war crimes in Ukraine

The Tribunal for Putin (T4P) global initiative was set up in response to the all-out war launched by Russia against Ukraine in February 2022.

Russia comes for Jehovah’s Witnesses in occupied Crimea

Halya Coynash
New armed searches by FSB and special force officers have been carried out of the homes of Jehovah’s Witnesses in occupied Sevastopol, with one man, Viktor Stashevsky, arrested and facing a possible 10-year sentence for his faith

New armed searches by FSB and special force officers have been carried out of the homes of Jehovah’s Witnesses in occupied Sevastopol, with one man, Viktor Stashevsky, arrested.  Although released from custody the next day, the 52-year-old believer is facing criminal charges which could carry a prison sentence of up to 10 years.  Russia has reverted to Soviet practice in persecuting Jehovah’s Witnesses for their faith, and it is now illegally bringing this repression to occupied Crimea.

The Jehovah’s Witnesses’ website reports that armed searches were carried out through the night of 4 – 5 June 2019 in at least nine homes in Sevastopol, with computer technology and telephones taken away.  In at least one case, the houseowner was not home, and the armed men broke in, destroying the door in the process.

Russian state-controlled media put the number of searches even higher, at over 10, and claim that the man detained was the leader of “a local cell” who “held meetings, carried out propaganda of the ideas of this religious sect and also attracted new members to it”.  Over 70 copies of what they call “extremist literature” were removed, as well as reports about donations, brochures and other material.  This allegedly included “instructions on measures of conspiracy and on talking to law enforcement officers”.  Such words and the general tone of the reports were clearly aimed at presenting the Jehovah’s Witnesses as people involved in something illicit, although such advice to believers is hardly surprising given Russia’s internationally condemned ban on a world faith.

The charges against Stashevsky are under Article 282.2, part 1, of Russia’s criminal code – supposedly ‘organizing an extremist organization’.  This is the same charge which Russia has used to sentence Dennis Christensen to six years’ imprisonment. 

Christensen’s arrest came just over a month after Russia’s ban of the Jehovah’s Witnesses on 20 April 2017, and the initial sentence led to a major intensification in persecution of believers both in Russia and in occupied Crimea.  That sentence was upheld at appeal level, and it seems clear that any restraint in measures of persecution has now been removed.  That, unfortunately, means that further repressive measures can also be expected in occupied Crimea where Russia’s prosecutions are also in grave breach of international law governing the behaviour of an occupying state.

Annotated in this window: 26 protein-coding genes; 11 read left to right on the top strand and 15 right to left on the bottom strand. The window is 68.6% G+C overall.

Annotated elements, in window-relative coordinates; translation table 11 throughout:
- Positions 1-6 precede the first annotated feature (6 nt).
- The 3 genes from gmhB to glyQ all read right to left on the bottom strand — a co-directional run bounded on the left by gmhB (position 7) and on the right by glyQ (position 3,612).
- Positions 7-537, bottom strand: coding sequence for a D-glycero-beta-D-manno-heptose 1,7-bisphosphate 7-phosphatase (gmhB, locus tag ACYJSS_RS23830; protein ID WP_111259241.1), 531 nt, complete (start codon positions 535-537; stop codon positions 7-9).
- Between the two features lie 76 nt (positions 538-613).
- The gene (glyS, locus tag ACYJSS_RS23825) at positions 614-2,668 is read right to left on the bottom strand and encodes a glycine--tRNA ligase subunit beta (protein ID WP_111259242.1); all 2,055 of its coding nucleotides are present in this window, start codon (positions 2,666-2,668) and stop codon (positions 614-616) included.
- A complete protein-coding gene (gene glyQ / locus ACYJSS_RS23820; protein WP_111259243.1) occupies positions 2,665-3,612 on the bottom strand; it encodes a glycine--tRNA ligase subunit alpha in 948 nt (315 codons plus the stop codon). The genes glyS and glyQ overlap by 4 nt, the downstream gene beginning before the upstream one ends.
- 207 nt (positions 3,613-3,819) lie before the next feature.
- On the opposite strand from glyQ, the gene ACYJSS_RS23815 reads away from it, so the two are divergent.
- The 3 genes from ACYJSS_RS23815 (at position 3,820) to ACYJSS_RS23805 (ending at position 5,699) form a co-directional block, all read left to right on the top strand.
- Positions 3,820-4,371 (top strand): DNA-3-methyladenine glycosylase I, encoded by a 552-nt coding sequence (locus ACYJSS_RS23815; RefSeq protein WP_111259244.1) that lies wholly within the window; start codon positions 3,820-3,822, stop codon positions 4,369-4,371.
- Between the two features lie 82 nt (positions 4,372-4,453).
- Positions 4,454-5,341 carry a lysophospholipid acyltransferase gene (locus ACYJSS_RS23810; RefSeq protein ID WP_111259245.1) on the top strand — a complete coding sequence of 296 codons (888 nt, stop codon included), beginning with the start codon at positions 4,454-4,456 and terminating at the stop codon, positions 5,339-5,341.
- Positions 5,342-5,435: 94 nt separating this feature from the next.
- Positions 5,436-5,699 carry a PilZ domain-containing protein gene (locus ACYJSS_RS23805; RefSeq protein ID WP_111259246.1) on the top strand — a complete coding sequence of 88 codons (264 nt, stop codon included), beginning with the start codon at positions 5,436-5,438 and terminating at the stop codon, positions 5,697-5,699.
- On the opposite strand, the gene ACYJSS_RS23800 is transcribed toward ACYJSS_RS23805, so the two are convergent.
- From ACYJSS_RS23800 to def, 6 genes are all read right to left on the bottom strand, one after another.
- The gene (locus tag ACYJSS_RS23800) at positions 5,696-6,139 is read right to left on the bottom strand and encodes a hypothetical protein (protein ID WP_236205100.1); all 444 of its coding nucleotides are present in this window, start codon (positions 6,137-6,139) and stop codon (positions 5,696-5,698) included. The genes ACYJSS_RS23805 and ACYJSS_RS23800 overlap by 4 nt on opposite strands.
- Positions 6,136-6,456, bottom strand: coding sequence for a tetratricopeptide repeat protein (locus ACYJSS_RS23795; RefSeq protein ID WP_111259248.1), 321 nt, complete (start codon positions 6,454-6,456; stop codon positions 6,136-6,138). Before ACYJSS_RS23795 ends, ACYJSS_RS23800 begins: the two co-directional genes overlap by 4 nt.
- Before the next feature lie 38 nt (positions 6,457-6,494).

The warrant for the search of Stashevsky’s home was issued by ‘judge’ Anatoly Vasylenko from the Leninsky District Court in Sevastopol.  All the believers who faced searches were summoned the following morning to FSB ‘investigator’ A. Chumakin.  According to the JW report, this individual “specializes in persecution for faith in Crimea.”

Stashevsky is the fourth Crimean known to be facing criminal charges for his faith, after two other major ‘operations’.

During the night of 15-16 November 2019, armed searches were carried out of around 30 homes in Dzhankoy,  During one of these, 78-year-old Oleksandr Ursu was pinned to the wall and was also handcuffed for some time.  46-year-old Serhiy Filatov was initially detained, though later released under a signed undertaking not to leave the city.  Filatov is himself from the Kherson oblast, but he moved to Crimea with his wife and four children in 2003 because of their daughter’s health needs.  He is now also facing the same ‘extremism’ charges and a possible 10-year sentence.

The next such wave of armed searches came on 20 March 2019 in the Yalta region, with at least six homes targeted.  On that occasion, 34-year-old Artem Gerasimov and 41-year-old Taras Kuzio were both initially detained, though neither is at present in custody.  Both are, however, facing the same ‘extremism’ charges. 

When they came for Gerasimov, his brother, who is not himself a Jehovah’s Witness, asked: “Why have you come for Artem?  After all, he walks around the city with a Bible, not a machine gun”.

In each of these cases, the Russian or Russian-controlled state media have followed the FSB in talking about a “Jehovah’s Witness cell being uncovered”.  Everything about such coverage is aimed at arousing suspicion and distrust towards entirely law-abiding citizens and a world faith which Russia has, for highly suspect reasons, chosen to label a ‘sect’ and persecute. 

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